One of these traditions is an Edible Project. Last year, the 6th years made models of cells out of Jello with candies for the organelles and other structures. We made plant cells using brick-shaped "tupperware" containers for the cell wall, with ziploc bags as the cell membranes. The animal cells were made of the same materials but without the containers.
Great things about Jello cells:
- realism: the plant cells had a rigid structure and could be stacked like a brick wall to make plant tissue, and the animal cells were flexible in their ziploc bags--if you layer them in a large bin as they cool, they molded to each other to create something that resembled epithelial cells (each cell was not identical to the next).
- You could practice sectioning the cells (and teaching the names of sections--longitudinal, saggital, transverse, etc) . This shows how the diagrams in the text (and everwhere else) are perfect cross sections of the cell and that not every organelle is shown in each section. It also gives the opportunity show that the same organelle will look very different if you slice it another way.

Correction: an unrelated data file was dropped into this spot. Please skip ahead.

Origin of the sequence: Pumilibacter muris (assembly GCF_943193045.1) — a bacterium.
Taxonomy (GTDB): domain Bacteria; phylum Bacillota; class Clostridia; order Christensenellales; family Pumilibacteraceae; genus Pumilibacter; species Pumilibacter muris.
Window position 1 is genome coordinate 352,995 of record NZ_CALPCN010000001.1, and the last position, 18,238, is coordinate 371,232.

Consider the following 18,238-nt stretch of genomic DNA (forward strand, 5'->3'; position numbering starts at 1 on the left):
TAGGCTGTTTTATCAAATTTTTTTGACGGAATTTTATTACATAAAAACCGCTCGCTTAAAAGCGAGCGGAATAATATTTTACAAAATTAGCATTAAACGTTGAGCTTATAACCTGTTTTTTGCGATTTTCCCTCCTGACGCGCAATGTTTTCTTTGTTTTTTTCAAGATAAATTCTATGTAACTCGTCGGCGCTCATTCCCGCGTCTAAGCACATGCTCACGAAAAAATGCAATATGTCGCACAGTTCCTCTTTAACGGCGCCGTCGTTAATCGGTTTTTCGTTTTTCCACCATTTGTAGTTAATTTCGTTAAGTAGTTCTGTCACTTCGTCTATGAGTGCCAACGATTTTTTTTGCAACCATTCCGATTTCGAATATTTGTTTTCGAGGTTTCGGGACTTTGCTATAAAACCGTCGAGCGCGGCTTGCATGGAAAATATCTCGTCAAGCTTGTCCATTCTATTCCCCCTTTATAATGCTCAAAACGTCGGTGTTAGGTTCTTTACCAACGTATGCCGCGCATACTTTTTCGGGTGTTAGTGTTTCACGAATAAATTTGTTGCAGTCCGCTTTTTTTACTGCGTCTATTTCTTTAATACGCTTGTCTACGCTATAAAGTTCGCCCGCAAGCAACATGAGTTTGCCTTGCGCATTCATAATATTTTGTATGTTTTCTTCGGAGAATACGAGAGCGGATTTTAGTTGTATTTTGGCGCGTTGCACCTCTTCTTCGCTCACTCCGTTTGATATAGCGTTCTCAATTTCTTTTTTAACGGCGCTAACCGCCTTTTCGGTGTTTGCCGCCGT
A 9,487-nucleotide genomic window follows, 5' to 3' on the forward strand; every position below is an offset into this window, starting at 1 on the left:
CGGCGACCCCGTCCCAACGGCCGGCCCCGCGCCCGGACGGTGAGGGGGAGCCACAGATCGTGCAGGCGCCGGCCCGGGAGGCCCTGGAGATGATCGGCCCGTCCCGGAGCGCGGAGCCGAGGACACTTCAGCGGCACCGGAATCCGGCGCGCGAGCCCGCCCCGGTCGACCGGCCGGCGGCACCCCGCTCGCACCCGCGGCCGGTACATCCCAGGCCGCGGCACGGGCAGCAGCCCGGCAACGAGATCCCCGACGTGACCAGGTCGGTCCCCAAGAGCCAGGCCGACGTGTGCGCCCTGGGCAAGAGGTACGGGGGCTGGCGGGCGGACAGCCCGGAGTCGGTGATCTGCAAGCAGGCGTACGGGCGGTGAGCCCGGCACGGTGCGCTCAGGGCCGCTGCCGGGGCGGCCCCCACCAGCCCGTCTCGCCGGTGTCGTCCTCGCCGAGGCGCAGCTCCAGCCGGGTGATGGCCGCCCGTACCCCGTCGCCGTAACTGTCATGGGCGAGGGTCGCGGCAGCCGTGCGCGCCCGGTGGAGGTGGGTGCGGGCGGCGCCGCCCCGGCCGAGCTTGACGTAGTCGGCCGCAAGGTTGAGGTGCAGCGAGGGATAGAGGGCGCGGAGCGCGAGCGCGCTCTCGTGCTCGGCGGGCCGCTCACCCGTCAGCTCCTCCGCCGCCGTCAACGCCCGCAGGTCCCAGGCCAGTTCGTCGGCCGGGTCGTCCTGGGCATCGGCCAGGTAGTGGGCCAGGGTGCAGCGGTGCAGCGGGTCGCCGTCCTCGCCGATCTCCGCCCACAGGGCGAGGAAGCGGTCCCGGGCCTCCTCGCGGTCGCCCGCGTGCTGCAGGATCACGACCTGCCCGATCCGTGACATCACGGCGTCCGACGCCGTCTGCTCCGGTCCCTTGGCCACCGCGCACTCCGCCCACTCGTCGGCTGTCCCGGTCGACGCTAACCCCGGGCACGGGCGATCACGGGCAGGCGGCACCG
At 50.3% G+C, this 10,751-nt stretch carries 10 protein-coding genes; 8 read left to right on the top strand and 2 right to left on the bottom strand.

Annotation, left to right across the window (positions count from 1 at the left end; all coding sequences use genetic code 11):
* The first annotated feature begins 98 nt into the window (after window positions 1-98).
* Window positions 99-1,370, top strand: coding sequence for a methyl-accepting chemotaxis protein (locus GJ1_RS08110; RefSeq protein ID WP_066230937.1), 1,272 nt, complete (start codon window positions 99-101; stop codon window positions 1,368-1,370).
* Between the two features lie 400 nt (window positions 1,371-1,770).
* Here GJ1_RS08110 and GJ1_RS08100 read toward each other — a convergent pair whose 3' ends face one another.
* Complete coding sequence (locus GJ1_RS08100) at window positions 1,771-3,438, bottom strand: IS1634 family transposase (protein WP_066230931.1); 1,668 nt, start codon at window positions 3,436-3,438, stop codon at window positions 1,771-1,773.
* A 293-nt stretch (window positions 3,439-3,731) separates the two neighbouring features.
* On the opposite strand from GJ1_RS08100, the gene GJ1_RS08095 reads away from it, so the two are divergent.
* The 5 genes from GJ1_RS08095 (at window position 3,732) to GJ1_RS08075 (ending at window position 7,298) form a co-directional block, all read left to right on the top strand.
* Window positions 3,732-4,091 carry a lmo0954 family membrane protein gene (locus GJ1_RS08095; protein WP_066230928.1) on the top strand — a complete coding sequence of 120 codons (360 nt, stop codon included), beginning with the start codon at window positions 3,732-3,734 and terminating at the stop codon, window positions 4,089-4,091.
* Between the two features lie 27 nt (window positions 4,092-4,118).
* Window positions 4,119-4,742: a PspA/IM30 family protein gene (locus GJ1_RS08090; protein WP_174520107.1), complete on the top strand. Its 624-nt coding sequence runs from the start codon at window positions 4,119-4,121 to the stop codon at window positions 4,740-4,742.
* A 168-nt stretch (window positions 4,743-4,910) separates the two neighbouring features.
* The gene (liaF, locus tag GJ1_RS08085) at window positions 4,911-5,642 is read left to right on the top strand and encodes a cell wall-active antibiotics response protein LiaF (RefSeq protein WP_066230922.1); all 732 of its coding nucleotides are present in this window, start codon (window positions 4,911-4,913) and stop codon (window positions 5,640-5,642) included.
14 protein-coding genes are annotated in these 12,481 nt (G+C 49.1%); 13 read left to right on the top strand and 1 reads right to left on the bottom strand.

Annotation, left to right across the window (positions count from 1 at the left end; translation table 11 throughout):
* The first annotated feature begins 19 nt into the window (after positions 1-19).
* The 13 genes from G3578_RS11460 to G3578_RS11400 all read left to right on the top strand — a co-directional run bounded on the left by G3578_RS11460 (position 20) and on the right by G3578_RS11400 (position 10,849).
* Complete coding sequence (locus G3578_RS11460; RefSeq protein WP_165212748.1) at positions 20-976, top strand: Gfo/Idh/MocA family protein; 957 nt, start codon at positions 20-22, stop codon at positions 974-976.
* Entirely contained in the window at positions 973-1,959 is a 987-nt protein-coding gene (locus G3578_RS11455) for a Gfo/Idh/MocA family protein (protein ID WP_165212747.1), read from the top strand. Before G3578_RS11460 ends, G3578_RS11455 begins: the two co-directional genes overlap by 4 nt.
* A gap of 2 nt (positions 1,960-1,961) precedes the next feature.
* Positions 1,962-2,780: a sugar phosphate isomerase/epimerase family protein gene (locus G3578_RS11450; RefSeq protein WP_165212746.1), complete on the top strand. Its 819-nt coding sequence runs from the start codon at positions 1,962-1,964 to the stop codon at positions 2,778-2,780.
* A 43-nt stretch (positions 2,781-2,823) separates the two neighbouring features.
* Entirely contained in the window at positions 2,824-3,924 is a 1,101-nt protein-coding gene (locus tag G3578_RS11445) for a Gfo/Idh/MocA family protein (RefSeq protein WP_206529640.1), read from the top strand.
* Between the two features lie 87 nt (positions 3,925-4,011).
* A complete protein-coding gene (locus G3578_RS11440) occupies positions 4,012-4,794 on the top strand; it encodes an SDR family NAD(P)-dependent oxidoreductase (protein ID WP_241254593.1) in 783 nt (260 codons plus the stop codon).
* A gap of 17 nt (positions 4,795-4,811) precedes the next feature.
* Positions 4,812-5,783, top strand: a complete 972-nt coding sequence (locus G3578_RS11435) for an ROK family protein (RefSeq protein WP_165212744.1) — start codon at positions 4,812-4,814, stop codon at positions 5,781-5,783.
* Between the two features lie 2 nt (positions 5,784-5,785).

Bad things about Jello cells:
- the water dissolved some of the candy and coloring
- they tasted and looked unappetizing (to most students, not all)
This year, my students wanted to try Cell Cakes.